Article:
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Your payment history is the most important part of your credit profile, so consistently paying your bills on time will help your credit scores.
But bills — and credit scores — are about more than meeting deadlines. While you don’t have to pay your credit card bill in full to get the positive history that comes with paying it on time, getting in that habit may help your credit, and certainly can’t hurt.
Punctuality Is the Credit King
The way credit scoring models work, paying at least the minimum amount due on your credit card bill by its due date can help your credit, because your payment history is an important factor in your scores. But if you continuously carry a high balance on your credit cards, or even just charge large amounts and pay them off in full, this could have a negative impact on your credit utilization ratio.
Experts recommend you use less than 20%-25% of your available credit — generally, the lower, the better for your credit scores. That’s because one of the major factors credit scores consider is the ratio between your balances and your available credit (your “utilization ratio”). From that perspective, if you are consistently only charging amounts you can pay off in full each month, you are less likely to run into a problem with high utilization, provided of course that you have high credit limits and don’t charge very large balances.
Here’s the problem you may run into, though. If you use your credit cards heavily every month, then paying your entire credit card balance in full won’t necessarily improve your scores. In fact, you could be paying your bills in full and on time and still have scores lower than you’d expect. Most issuers report balances to the credit reporting agencies on the statement date, but you will typically make your payment by the due date — which is later. That means your credit reports could show a balance, and your credit scores would reflect that accordingly. (There are some recent attempts by credit reporting agencies to report how much of the balance a consumer pays off each month, but this hasn’t been widely incorporated into credit scoring systems yet.)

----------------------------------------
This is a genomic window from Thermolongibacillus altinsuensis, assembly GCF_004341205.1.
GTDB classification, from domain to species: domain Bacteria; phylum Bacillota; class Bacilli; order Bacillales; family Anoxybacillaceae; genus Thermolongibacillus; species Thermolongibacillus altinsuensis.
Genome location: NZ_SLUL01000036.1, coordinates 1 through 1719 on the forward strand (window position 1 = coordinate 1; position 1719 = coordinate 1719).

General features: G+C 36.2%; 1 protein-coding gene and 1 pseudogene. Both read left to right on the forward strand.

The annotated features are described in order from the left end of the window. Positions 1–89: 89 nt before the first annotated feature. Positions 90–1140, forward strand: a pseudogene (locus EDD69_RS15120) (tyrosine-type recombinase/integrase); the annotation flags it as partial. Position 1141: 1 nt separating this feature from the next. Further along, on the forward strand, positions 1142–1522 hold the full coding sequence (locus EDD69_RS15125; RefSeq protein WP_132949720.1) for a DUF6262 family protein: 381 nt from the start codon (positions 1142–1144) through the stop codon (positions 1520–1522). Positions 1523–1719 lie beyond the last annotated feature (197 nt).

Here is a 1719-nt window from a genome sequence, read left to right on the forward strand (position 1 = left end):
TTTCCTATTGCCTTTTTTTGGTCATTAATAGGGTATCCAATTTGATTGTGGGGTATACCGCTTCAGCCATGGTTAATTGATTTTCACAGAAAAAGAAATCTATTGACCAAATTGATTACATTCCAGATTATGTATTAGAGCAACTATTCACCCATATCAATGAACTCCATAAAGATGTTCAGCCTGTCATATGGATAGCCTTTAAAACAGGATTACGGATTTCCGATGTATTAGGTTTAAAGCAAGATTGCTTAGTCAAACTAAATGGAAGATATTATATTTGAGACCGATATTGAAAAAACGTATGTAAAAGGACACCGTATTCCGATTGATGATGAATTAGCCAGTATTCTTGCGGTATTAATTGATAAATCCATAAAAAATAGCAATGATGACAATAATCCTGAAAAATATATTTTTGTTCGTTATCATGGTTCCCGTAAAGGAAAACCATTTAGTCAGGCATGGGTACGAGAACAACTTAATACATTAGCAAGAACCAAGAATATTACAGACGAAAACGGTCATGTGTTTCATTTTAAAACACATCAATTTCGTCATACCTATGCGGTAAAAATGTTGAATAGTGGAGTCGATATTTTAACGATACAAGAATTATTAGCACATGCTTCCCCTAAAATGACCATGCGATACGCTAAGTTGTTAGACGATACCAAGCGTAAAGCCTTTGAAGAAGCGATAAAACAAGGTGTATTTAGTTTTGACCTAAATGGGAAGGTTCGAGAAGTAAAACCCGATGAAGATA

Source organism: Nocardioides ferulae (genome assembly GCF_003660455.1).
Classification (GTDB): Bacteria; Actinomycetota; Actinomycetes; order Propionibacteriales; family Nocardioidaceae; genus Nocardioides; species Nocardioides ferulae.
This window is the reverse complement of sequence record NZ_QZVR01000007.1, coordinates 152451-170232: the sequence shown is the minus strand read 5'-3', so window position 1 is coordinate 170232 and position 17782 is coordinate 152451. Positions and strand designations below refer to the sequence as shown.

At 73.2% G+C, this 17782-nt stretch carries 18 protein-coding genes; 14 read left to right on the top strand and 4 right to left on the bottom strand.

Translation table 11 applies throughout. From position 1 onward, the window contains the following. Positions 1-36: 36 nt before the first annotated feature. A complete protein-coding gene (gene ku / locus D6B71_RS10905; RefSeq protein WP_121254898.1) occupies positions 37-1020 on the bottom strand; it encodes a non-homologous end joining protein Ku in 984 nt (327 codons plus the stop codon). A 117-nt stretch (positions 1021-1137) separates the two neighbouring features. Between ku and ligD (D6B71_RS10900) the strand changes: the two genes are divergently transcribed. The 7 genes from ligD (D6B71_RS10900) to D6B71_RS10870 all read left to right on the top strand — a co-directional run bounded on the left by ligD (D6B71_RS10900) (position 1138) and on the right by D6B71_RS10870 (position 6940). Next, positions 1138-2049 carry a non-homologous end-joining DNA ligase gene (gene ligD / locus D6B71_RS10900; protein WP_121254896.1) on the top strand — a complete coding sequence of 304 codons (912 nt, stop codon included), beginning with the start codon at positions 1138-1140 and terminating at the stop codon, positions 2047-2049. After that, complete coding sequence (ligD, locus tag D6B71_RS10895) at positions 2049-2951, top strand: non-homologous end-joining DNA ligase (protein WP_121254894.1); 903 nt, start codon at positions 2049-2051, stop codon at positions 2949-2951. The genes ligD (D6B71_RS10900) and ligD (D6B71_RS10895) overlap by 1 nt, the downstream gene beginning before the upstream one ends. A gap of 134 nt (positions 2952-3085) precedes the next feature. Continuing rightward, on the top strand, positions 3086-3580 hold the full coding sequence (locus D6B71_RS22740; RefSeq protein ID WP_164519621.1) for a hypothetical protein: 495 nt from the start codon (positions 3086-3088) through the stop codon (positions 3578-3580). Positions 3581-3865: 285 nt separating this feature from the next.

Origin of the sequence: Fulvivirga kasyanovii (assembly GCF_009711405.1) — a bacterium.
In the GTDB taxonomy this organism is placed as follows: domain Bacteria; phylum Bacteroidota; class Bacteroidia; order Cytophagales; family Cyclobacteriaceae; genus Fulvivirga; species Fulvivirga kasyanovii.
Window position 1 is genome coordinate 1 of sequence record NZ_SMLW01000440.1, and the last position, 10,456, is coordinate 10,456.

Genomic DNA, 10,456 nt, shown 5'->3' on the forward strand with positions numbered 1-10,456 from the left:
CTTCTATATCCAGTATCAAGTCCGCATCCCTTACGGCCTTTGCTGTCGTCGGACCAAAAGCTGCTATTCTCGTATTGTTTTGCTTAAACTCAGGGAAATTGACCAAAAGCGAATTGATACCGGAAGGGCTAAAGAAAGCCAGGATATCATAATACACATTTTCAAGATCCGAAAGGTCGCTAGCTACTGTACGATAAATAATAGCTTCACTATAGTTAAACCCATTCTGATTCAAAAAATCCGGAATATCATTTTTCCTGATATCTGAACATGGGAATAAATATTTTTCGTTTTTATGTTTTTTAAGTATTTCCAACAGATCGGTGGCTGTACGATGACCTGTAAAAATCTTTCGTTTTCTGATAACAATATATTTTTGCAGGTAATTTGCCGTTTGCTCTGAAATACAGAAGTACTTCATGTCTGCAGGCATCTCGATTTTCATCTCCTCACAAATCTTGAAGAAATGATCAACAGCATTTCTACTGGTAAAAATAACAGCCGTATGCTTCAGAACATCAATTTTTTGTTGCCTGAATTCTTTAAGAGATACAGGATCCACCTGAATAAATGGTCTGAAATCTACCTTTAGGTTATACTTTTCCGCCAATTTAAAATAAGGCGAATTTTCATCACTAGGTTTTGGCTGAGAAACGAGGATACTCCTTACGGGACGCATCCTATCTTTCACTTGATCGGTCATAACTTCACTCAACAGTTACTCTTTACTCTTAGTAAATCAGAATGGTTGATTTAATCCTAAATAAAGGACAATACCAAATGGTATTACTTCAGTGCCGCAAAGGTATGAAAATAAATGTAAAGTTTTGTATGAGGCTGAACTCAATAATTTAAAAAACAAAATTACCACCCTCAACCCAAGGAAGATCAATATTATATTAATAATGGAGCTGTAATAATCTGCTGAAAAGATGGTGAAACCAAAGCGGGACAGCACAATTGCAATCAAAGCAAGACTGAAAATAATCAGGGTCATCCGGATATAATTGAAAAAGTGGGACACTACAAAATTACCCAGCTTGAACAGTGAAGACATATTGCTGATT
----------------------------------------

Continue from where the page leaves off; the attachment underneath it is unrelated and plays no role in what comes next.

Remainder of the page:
Good credit requires balancing the many factors that contribute to it, and you can see how your behaviors translate into your scores by looking at where you stand using a free tool like Credit.com’s Credit Report Card. The tool shows you your grades in the categories like payment history and debt usage, to give you an idea of where you can improve your habits and build your credit.
Since behavior is the basis for good credit scores, paying your entire credit card bill in full can be a good habit to develop. Paying your bills in full also means you don’t accrue interest on credit card purchases, and those savings allow you to work toward other financial goals, like owning a home or saving for retirement.
Rewards credit cards are also great options for people who don’t carry a balance (these cards can carry higher interest rates), so your regular purchases can produce additional savings. Most of all, paying your credit card balances in full keeps you out of debt.
More on Credit Reports and Credit Scores:
- The Credit.com Credit Score Learning Center
- What’s a Good Credit Score?
- How to Get Your Free Annual Credit Report
- How Do I Dispute an Error on My Credit Report?
- What’s a Bad Credit Score?
- How Credit Impacts Your Day-to-Day Life
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